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Tax Refund Anticipation Loans Harder to come by this Year

A new tax filing season has begun with the start of this new year. Typically, each tax year sees many taxpayers apply for Refund Anticipation Loans (RALs) or also known as Rapid Refunds. RALs are typically short-term loans given out by tax preparers in collaboration with financial institutions to taxpayers based on how much tax refunds they are due to receive. However, the situation this year has changed. Starting from this tax year, RALs are going to get harder to come by. This is because of two major factors.

Firstly, in August last year, the IRS has informed everyone that it will no longer furnish taxpayers’ ‘debt indicators’ which is normally used by tax preparers and associated financial institutions as part of their process of giving out RALs. Without the ‘debt indicators’ it would be impossible for tax preparers and banks to ascertain accurately the amount of debt the taxpayer may have outstanding. These debts would be payable out of the taxpayer’s refund amount.

As you can imagine, many tax preparers and their associated banks may shy away from giving out RALs due to this uncertainty. They would lose money if the IRS deducts more debt than they anticipate out of the taxpayer’s refund. In light of this situation, the tax preparers and finance companies would inevitably increase their lending rates to cover for the higher likelihood of their making a loss.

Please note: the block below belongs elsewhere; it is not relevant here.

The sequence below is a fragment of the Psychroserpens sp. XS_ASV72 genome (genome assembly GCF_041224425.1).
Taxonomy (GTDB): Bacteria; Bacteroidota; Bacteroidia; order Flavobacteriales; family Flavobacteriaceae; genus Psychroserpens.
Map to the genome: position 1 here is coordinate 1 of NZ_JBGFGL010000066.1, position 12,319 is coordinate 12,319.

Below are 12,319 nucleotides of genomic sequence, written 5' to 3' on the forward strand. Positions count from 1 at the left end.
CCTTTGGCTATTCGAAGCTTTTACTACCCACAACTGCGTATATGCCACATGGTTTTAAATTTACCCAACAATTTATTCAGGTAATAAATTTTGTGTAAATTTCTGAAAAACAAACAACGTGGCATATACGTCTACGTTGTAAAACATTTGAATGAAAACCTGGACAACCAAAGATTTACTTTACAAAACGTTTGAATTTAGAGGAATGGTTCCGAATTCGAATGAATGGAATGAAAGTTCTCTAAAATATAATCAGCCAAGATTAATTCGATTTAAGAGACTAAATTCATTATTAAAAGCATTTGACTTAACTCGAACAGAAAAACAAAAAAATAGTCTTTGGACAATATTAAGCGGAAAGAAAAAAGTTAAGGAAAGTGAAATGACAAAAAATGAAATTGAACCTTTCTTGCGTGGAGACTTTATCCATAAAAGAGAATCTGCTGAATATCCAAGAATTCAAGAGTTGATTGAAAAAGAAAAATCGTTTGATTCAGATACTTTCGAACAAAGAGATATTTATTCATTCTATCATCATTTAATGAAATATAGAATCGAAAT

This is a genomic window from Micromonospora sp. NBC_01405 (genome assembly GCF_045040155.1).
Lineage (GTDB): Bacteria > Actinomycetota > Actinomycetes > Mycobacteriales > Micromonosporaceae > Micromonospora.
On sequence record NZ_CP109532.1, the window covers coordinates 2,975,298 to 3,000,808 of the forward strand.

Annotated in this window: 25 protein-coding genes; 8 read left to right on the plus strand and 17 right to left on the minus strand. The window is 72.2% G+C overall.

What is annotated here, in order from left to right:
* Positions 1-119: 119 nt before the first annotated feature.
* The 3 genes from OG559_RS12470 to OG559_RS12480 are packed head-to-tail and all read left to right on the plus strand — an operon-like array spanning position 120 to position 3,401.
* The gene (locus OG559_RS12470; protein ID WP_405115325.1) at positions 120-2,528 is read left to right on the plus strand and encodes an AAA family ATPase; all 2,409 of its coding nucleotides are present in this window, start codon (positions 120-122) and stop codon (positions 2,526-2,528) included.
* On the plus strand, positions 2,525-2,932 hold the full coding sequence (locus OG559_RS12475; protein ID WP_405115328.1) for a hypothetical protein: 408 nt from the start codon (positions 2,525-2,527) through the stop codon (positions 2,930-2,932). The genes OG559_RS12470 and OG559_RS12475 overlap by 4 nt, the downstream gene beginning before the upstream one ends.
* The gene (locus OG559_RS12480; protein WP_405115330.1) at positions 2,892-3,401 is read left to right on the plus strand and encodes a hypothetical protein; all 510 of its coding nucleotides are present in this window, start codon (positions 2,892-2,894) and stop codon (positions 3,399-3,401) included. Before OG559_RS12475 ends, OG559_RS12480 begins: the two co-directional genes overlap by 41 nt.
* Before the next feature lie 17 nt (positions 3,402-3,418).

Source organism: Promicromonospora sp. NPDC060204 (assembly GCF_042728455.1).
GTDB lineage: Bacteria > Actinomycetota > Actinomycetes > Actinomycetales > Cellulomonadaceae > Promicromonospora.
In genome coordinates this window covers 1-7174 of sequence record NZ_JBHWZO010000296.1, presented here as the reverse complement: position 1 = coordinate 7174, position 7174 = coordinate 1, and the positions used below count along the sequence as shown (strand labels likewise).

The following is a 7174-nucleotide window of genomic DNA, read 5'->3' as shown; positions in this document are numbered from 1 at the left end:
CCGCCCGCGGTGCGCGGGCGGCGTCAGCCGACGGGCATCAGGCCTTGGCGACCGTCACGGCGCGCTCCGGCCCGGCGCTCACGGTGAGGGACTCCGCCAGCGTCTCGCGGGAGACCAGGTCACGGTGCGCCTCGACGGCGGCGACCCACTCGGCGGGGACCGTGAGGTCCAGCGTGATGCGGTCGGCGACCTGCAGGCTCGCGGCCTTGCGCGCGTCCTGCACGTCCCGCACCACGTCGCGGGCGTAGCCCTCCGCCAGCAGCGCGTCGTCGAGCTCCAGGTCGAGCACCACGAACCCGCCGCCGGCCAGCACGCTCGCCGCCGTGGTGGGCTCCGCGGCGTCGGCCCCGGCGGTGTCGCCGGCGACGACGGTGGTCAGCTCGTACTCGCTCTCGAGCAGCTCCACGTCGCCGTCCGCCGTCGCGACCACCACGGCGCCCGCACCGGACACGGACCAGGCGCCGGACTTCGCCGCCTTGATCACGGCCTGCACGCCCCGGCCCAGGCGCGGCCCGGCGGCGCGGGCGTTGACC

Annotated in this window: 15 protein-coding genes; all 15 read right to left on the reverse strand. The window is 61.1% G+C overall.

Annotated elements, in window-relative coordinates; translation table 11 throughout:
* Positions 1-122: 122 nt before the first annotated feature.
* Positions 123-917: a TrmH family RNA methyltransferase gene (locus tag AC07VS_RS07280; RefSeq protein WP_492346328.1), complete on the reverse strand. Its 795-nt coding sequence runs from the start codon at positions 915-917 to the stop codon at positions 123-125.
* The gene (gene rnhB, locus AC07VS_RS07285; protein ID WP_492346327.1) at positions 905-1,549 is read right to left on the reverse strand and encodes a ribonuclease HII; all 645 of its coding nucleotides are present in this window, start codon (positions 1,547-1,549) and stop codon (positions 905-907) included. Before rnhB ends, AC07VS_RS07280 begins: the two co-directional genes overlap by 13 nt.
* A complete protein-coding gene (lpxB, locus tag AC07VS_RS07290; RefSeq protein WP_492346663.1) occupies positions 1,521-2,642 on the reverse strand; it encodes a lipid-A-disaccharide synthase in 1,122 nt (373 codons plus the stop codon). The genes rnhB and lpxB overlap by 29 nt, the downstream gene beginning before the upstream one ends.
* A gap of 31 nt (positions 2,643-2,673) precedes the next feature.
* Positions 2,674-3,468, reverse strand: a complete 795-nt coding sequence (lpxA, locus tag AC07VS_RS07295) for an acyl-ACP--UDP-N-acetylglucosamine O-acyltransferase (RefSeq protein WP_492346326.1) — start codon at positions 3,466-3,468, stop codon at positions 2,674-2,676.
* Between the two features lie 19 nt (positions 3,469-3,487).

Secondly, the IRS is encouraging all taxpayers to file their tax returns electronically. This would facilitate the tax submission process including the issuance of refunds which can be directly deposited into the taxpayer’s bank account. A straightforward electronic filing without any complicated tax issues would allow a taxpayer to receive a refund in as little as 10 working days.

This means there would be no strong need for RALs because the taxpayers do not have to wait long for their refunds.

A refund anticipation check is actually a temporary bank account into which the refund is deposited and out of which the bank issues payments to the taxpayer. This enables taxpayers to have their tax-return preparation and filing fees deducted from their refund, rather than paying those costs upfront. RALs are favored by low-income taxpayers who file their taxes early in the season and do not have the cash to pay for tax preparation services.

Hence with the new developments, taxpayers would be hard-pressed to get approval for RALs this year.